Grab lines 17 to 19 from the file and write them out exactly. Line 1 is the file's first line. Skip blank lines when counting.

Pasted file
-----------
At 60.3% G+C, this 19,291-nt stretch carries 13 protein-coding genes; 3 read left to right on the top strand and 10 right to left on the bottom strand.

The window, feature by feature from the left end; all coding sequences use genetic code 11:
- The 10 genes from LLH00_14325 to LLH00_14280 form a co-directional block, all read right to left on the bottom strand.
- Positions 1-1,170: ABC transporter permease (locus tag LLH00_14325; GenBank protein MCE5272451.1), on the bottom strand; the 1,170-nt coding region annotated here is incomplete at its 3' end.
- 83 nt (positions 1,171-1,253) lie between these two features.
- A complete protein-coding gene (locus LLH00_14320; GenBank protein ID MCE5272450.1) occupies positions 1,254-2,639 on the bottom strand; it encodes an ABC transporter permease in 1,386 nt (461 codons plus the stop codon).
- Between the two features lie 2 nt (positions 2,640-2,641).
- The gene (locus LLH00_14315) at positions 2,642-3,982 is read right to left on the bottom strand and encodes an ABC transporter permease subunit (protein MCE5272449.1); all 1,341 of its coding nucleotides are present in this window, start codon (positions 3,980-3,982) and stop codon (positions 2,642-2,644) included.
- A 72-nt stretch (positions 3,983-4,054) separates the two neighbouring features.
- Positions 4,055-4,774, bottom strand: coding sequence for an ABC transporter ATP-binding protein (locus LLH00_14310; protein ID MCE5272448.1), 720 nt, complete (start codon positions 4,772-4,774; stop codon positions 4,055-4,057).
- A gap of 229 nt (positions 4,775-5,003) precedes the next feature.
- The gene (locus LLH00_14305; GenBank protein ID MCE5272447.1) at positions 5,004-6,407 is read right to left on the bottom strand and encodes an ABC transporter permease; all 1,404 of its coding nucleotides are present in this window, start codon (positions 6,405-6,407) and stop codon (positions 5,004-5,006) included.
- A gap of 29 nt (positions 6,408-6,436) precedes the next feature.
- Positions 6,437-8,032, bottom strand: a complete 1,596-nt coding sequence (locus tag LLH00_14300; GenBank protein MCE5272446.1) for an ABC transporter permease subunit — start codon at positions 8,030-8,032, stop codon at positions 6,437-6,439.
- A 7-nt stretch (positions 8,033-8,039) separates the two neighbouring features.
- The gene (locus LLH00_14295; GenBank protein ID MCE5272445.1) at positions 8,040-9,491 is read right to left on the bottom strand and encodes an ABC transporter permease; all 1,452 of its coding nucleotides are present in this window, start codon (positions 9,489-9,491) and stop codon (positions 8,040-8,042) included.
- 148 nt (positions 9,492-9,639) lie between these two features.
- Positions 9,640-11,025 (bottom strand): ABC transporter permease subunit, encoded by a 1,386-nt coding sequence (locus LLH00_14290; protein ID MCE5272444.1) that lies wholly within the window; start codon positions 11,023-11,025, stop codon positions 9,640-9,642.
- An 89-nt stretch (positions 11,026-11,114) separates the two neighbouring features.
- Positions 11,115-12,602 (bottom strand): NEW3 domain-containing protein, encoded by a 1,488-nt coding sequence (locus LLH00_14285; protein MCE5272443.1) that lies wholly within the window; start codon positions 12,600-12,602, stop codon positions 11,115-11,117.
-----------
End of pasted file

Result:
- 148 nt (positions 9,492-9,639) lie between these two features.
- Positions 9,640-11,025 (bottom strand): ABC transporter permease subunit, encoded by a 1,386-nt coding sequence (locus LLH00_14290; protein ID MCE5272444.1) that lies wholly within the window; start codon positions 11,023-11,025, stop codon positions 9,640-9,642.
- An 89-nt stretch (positions 11,026-11,114) separates the two neighbouring features.